I’ve finally figured out one of the major differences between liberal and conservative thinking. And you know what? They’re both right.

The difference is in individual versus societal responsibility. Every time one of my liberal friends or I post something on facebook about how much good certain social programs do, about how privilege is such a huge factor in success and failure, or how poverty affects people’s brains we get these infuriating comments about how “life is what you make of it” and “blaming other people for your problems gets you nowhere” and “the dependency culture is killing America”. And it’s so hard to understand because the effectiveness of these social programs is backed up by SO MUCH DATA. Like seriously, I’m not kidding you, I studied psychology at Stanford and have a Master’s Degree in Child and Family Studies. I know whereof I speak. Social programs work. Early childhood interventions works. Food stamps seriously help, people are not typically on them that long and abuse is actually very rare. Spending more on education helps; home visits for at-risk moms makes a huge difference; and giving the homeless housing IS ACTUALLY MORE COST-EFFECTIVE THAN CONTINUALLY POLICING THEM. It really is. Do the research. These programs help people, tons of people. And they are better for society--and the economy--in the long run.

So why aren’t conservatives on board? Especially the religious, who claim to be in favor of helping “the least of these”.

Because they are also right. Life is what you make of it. Blaming other people for your problems really does get you nowhere. Actually, the evidence for the dependency culture thing isn’t there—surprised me too. It turns out the most generous governments also have citizens with the highest work ethics. Seems that if you show people that they are valued first, they end up wanting to contribute more to society, not less. But anyway, back to business. As a personal philosophy, it is unbelievably destructive to believe that you are where you are and you will always be there because of your skin color, your upbringing, your gender, or anything else about you that you cannot change. One of the most important predictors of individual success is a person’s belief that through hard work and applied effort, they can get smarter, improve their life, and change destructive habits.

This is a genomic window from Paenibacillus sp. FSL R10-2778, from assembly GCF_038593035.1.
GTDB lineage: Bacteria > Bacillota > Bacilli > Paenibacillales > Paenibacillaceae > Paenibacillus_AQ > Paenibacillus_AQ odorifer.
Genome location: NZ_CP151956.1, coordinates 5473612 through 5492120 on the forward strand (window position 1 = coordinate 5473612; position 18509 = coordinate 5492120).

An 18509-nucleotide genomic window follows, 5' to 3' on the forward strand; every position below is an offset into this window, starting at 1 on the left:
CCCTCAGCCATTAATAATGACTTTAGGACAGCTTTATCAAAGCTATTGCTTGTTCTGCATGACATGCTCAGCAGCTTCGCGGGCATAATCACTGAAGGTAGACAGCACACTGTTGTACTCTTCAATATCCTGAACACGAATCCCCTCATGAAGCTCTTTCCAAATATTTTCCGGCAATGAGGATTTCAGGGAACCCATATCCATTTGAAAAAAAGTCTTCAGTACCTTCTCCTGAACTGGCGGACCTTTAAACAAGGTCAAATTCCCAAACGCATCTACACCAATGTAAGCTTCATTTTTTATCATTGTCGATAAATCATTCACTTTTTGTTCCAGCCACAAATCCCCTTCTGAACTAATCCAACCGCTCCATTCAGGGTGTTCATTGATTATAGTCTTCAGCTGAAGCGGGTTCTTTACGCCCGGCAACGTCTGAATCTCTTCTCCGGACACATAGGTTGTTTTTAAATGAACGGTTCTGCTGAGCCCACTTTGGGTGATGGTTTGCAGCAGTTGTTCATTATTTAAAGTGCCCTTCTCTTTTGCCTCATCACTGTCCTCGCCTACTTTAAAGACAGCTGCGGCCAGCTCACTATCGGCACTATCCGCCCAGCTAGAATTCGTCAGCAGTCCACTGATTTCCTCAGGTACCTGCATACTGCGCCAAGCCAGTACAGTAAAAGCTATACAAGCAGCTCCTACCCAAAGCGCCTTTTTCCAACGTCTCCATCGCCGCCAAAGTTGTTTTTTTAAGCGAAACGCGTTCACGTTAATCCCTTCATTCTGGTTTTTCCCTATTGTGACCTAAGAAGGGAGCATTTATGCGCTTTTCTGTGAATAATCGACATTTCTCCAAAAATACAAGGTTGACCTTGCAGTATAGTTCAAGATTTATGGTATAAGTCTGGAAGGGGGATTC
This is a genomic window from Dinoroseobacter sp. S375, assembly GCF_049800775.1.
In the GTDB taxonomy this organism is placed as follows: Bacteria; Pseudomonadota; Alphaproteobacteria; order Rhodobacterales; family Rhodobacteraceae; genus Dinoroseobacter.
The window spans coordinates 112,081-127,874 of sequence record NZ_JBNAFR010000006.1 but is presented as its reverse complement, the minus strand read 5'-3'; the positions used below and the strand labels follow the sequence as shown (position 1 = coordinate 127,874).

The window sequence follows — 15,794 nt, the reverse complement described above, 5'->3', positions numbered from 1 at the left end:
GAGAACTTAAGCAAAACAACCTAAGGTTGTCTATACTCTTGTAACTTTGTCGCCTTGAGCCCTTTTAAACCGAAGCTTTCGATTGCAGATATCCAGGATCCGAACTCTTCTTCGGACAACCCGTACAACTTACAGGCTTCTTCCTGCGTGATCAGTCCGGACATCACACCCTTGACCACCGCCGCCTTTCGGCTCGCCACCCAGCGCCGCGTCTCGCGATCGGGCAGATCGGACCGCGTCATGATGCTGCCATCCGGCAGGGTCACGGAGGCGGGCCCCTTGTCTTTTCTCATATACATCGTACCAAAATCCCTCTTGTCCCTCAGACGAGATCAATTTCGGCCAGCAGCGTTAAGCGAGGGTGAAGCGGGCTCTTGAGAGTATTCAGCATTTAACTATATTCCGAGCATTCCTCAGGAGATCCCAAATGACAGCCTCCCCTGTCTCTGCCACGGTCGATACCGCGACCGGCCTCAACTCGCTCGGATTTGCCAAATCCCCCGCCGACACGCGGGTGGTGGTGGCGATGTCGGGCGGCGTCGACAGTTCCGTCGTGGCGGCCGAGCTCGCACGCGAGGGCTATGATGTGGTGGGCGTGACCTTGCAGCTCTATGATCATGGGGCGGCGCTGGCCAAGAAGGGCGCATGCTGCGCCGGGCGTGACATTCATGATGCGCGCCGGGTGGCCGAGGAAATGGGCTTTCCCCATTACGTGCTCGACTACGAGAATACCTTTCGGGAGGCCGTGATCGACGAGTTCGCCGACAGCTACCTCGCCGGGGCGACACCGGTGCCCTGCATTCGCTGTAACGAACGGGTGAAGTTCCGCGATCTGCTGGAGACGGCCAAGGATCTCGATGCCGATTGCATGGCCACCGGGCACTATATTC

So, why don’t all us liberals jump on that bandwagon?

Before I answer, let me talk for just a moment about physics. Yes physics. See, there are two schools of thought in physics. There’s the large scale physics, such as classical mechanics, thermodynamics, relativity—which studies objects from grains of sands up to planets and stars and beyond, how they move and interact with each other. These are the physics you probably studied in high school – Newton’s laws, gravity, heat, etc. They all obey a certain set of rules, everything’s quite predictable and orderly.

Then there’s quantum mechanics. Stuff at the subatomic level. Turns out that on this tiny scale, things work differently. The laws that physicists have understood for centuries break down at this level. Really weird stuff starts to happen. Like observing something changes its outcome. I mean, like in ways that make you think time travel is possible. It is really freaky stuff. It’s not really important for this discussion that you have any knowledge of quantum physics, just understand that the way stuff works at the large scale absolutely does not apply on the subatomic scale.

Do you see where I’m going with this?

Both approaches work. Liberal approaches, when used to guide policy, really do work to improve people’s lives and they are actually more cost-effective in the long run on the large scale. But at the individual level that way of thinking really does break down. It doesn’t help at all. If you are counselling individuals, or if you yourself are not happy with your life at the moment, I cannot overstress the importance of individual responsibility.

How can these two ways of thinking be made into a cohesive whole? They’re asking the same thing in physics. The search for a unified “theory of everything” is a really hot topic. And it hasn’t been solved yet. And I don’t know what the answer is for politics either. How do you design programs that help huge groups of people without sending the message to individuals that it’s okay to blame their circumstances for their failures? How do you empower individuals without large programs that target specific risk factors? Shouting clichés about pulling oneself up by the bootstraps from the rooftops certainly isn’t the answer.

I think it must have something to do with a basic respect for human dignity. And in light of Clarence Thomas’ recent remarks about that subject, maybe that will be my next blog post.

On the other hand, maybe these ways of thinking are too ingrained for people to even listen to what I’m saying. But I hope that for a few of you out there, I can help bridge the gap, just a little.